As someone who loves hearing drama so long as I'm not involved, I simply had to share this absolute trainwreck of a tale that's been dividing the internet this week. As many of our wildest tales do, this story came from r/AITA, posted by Redditor u/Throwaway5829582999. Here's how it goes: "I (34M) had a birthday just yesterday, and my girlfriend (36F) offered to bake me a cake. I told her that I would prefer a chocolate cake (devil's food) with chocolate icing and nothing fancy." OK, simple, right?
"She is usually a great baker, but I guess she thought that wasn't sophisticated enough or something. Instead, she baked me a chocolate cake with vanilla icing between the two layers of cake, then surrounded the whole thing in chocolate frosting."
"The cake was fine, but I was disappointed because it was not what I wanted. She must have noticed and asked me if I was disappointed, so I was honest with her. Yes. I was disappointed. It wasn't the cake I asked for. I said, 'If I wanted vanilla in the cake, I would have asked for vanilla in the cake.' I didn't make a scene. I didn't pout. I even ate half of a slice —the chocolate part. She got upset with me and said, 'But I've made vanilla cake before and you liked it.' I pointed out that I don't mind vanilla icing, but it's not what I wanted for my birthday.
"Her feelings were hurt, and she even pulled a 'I'm not going to make you any cake next year,' which I replied with, 'I will order my own and get my money back if they don't do it like I want it.' Apparently, that was the last straw. She asked me to leave, later texted me that I embarrassed her in front of her kids, and now she won't reply to my messages."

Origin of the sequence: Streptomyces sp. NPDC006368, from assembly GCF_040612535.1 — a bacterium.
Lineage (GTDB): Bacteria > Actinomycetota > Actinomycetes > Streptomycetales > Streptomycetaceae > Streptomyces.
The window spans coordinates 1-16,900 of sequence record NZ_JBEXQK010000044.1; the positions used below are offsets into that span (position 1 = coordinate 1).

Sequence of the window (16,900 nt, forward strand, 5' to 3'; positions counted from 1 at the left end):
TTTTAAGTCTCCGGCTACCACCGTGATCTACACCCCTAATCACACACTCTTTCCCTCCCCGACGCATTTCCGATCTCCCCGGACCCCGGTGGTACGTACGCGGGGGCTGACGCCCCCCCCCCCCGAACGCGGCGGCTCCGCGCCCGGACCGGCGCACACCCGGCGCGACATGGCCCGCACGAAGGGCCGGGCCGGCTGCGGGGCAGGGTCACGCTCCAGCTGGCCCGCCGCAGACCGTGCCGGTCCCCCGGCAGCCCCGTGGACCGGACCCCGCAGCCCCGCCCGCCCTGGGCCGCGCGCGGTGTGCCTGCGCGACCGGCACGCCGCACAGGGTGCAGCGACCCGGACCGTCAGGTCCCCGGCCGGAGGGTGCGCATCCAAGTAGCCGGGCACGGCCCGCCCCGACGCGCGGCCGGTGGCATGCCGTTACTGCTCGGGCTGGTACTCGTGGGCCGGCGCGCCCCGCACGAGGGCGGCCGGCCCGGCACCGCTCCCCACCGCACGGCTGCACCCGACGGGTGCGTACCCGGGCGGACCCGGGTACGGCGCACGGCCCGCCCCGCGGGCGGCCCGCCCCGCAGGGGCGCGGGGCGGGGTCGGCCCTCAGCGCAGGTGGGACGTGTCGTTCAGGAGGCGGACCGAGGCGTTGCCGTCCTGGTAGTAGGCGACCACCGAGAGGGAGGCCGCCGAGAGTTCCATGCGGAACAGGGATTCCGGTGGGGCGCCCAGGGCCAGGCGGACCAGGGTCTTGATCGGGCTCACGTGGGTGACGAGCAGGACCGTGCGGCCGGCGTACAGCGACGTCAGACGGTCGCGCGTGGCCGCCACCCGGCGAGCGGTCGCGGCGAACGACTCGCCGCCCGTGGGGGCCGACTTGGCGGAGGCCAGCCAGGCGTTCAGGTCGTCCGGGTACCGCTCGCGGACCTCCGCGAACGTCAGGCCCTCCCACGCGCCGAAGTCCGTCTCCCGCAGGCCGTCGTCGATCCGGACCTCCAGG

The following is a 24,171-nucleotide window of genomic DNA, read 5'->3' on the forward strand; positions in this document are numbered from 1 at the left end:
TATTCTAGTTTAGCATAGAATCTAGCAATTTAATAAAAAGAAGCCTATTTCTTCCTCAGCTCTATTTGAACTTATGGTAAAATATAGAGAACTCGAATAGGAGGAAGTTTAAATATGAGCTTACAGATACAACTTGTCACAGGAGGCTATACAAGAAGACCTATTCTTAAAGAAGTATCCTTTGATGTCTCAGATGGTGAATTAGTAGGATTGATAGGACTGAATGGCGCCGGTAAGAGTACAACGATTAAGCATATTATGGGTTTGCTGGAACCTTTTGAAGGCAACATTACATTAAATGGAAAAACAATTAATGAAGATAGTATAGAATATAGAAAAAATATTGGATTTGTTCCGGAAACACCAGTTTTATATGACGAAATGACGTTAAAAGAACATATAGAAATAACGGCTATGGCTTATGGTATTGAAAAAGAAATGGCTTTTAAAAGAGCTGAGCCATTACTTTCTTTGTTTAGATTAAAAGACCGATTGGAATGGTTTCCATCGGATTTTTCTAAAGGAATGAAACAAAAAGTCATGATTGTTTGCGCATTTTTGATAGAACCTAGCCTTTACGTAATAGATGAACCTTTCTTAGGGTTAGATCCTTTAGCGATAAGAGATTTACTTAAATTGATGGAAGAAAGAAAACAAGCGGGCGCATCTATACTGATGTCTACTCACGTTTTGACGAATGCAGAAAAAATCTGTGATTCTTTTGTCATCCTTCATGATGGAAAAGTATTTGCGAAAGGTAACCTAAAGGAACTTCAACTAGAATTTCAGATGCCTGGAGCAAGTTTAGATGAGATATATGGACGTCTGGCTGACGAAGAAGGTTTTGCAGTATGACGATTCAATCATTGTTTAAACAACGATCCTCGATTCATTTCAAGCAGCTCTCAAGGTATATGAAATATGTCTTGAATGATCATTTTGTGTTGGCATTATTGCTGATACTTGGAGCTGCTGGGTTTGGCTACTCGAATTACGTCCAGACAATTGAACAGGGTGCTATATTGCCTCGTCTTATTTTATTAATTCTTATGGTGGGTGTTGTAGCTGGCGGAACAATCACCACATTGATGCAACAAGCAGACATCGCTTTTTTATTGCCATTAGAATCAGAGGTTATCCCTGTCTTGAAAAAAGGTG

"I think birthdays are important things, and I feel like I was honest with her when she asked me. I didn't want to lie about it. My friend told me I should have been grateful that she made me a cake at all, especially one that I've eaten and liked in the past. Maybe I overreacted a bit, though I don't feel like I did and hope to get a second opinion. Am I the asshole here?"
Both people on Reddit and on Twitter weighed in on who exactly was in the wrong here and...it's pretty divided if you ask me. Some people were immediately like...it's you! Hi! You're the problem, it's you!
"My brother in Christ did you actually fumble a relationship over vanilla frosting? You're the asshole."
"It was a chocolate cake...with chocolate frosting...only she put a thin layer of vanilla frosting inside. Dude! She made you a chocolate cake, as asked, and had plenty of chocolate frosting, as asked, but you got pouty about the inside filling (the THINNEST layer) being vanilla? Grow up, man. YTA and don't expect anymore baked goods."
"Also, saying 'usually she's a great baker' in response to getting ONE THIN LAYER OF VANILLA FROSTING makes him an asshole. Who gets so petty and makes a backhanded statement like that in response to one insignificant detail being wrong?"
"YTA. It wasn’t necessarily what you said, but how you said it. Came off 100% ungrateful and frankly quite rude. Last time I checked, she’s not a waitress taking your order, she’s someone who cares for you TRYING to do a nice thing. You could have at least been a teeny bit grateful instead of shitting all over it. Honesty doesn’t have to be rude. Nine times out of 10, the people who say they’re ‘brutally honest’ are really just assholes...and you’re giving the vibes. Especially to act that way in front of her children. Frankly I’d be embarrassed if I was her."
"You're the asshole. Not necessarily for saying the cake wasn’t what you wanted — although I would have kept my mouth shut — but for the way you spoke to her. It’s so incredibly rude and disrespectful. That was wild. You’re not 15 and she’s not your mom (not that anyone should speak to their mom that way, either). She’s your partner who did something nice for you. If I had a partner who spoke to me like that, I would be out the door immediately."
On the other hand, some people also thought it was absolutely valid to be upset that his girlfriend asked him what he wanted, decided to ignore it, and made what she thought was best:
Personally, I was pretty intrigued that Reddit leaned largely "YTA" while Twitter for the most part decided he's "NTA." So, what do you think? Sound off in the comments!
Note: Comments have been edited for length and/or clarity.